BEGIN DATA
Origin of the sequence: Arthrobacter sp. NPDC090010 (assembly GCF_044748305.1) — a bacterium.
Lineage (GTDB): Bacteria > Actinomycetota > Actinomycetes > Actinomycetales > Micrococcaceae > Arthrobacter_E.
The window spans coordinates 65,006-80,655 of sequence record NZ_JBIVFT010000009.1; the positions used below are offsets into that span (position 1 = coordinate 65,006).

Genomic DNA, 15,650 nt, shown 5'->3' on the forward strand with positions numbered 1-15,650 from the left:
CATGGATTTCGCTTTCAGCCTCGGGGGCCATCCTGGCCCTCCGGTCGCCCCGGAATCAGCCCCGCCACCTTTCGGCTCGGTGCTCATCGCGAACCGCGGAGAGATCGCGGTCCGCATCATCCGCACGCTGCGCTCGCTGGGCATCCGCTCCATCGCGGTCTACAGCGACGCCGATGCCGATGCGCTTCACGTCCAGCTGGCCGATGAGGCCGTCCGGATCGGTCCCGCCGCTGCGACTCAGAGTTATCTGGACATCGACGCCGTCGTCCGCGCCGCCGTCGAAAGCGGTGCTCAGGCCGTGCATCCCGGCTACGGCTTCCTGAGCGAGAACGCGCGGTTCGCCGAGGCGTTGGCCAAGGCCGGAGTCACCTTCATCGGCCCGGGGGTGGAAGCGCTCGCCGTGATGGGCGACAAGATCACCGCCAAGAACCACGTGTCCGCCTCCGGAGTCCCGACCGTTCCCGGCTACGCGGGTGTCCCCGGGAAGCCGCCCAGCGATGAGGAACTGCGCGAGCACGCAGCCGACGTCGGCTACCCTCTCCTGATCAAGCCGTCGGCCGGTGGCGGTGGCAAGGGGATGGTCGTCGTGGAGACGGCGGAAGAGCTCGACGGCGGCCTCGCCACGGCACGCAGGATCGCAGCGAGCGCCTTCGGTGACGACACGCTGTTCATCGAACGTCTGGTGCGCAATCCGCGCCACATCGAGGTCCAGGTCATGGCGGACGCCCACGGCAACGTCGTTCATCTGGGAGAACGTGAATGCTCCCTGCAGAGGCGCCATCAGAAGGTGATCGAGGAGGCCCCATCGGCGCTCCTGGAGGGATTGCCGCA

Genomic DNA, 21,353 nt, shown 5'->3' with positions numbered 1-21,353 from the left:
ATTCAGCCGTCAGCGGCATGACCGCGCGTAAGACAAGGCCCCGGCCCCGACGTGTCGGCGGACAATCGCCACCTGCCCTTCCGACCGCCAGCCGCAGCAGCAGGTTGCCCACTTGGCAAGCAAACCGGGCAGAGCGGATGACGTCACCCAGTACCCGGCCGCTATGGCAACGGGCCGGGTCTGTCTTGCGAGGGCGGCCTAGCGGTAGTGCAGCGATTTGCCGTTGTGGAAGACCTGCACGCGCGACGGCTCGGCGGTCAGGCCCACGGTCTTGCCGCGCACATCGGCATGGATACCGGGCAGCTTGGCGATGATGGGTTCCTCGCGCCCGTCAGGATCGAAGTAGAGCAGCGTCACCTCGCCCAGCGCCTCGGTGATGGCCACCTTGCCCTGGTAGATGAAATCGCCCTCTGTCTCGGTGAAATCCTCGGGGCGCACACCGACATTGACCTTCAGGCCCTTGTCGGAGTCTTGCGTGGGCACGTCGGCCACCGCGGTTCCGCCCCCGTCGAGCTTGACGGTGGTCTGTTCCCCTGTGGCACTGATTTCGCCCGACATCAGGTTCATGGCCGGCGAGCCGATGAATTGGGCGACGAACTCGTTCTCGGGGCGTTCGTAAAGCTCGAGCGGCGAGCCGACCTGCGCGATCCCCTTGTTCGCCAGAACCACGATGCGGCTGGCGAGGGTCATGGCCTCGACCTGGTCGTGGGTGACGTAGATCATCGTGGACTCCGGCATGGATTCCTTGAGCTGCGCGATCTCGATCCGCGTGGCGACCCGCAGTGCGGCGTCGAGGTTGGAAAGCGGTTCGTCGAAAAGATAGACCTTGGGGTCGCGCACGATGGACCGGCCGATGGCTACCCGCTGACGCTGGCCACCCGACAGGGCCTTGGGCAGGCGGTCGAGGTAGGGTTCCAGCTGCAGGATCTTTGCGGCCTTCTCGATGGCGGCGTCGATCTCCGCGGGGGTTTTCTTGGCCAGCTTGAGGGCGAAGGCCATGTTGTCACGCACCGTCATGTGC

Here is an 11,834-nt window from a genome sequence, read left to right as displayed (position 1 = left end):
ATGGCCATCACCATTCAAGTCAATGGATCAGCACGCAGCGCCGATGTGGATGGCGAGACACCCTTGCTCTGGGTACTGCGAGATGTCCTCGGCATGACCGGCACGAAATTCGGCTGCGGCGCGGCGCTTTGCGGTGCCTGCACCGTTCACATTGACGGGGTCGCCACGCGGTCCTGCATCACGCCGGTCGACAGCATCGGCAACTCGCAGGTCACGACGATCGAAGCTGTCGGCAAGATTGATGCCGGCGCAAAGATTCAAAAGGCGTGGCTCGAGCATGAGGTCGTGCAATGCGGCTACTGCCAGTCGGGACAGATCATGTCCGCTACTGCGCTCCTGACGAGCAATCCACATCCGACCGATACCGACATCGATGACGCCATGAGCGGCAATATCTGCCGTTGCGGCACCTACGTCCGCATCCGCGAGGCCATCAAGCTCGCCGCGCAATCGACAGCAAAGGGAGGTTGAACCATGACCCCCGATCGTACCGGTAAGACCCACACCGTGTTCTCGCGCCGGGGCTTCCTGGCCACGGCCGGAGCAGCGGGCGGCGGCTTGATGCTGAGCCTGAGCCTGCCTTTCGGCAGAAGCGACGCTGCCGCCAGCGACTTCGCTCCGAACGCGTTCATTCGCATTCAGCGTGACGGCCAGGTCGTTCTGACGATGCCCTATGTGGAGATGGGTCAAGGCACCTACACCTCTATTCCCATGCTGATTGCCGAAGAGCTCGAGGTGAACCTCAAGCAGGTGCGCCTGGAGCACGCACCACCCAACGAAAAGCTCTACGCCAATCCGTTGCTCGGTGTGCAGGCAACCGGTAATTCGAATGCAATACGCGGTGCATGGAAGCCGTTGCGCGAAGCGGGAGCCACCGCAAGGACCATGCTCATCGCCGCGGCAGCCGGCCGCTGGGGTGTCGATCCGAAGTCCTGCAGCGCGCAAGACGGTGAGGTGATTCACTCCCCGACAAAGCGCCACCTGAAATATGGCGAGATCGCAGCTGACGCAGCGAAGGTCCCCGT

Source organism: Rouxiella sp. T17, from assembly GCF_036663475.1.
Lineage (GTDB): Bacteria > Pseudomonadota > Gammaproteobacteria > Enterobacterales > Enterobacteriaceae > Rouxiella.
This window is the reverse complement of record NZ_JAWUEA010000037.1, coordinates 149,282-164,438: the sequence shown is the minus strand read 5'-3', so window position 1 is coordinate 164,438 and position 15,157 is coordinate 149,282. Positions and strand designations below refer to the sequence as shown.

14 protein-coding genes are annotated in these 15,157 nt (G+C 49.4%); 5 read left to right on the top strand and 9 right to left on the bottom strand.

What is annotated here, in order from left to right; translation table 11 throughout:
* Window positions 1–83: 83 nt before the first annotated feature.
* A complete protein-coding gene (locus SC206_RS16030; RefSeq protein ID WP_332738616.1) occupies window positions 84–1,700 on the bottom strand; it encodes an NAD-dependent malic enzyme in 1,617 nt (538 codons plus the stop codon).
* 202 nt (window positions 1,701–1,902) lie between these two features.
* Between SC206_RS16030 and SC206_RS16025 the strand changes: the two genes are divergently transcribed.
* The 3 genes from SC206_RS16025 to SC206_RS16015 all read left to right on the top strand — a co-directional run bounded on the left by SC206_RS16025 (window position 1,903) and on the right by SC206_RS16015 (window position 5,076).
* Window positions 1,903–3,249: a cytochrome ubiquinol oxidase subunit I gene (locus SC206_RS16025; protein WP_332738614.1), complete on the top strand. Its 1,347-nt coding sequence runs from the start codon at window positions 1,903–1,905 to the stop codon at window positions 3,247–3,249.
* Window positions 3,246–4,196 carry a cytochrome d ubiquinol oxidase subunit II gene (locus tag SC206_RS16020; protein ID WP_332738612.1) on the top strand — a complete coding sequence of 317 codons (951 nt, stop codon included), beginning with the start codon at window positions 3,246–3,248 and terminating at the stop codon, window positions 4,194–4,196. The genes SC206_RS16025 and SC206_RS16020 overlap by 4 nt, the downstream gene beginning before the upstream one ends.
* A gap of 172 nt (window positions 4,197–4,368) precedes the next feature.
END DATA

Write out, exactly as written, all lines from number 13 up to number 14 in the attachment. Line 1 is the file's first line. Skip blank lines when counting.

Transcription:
14 protein-coding genes are annotated in these 15,157 nt (G+C 49.4%); 5 read left to right on the top strand and 9 right to left on the bottom strand.

What is annotated here, in order from left to right; translation table 11 throughout: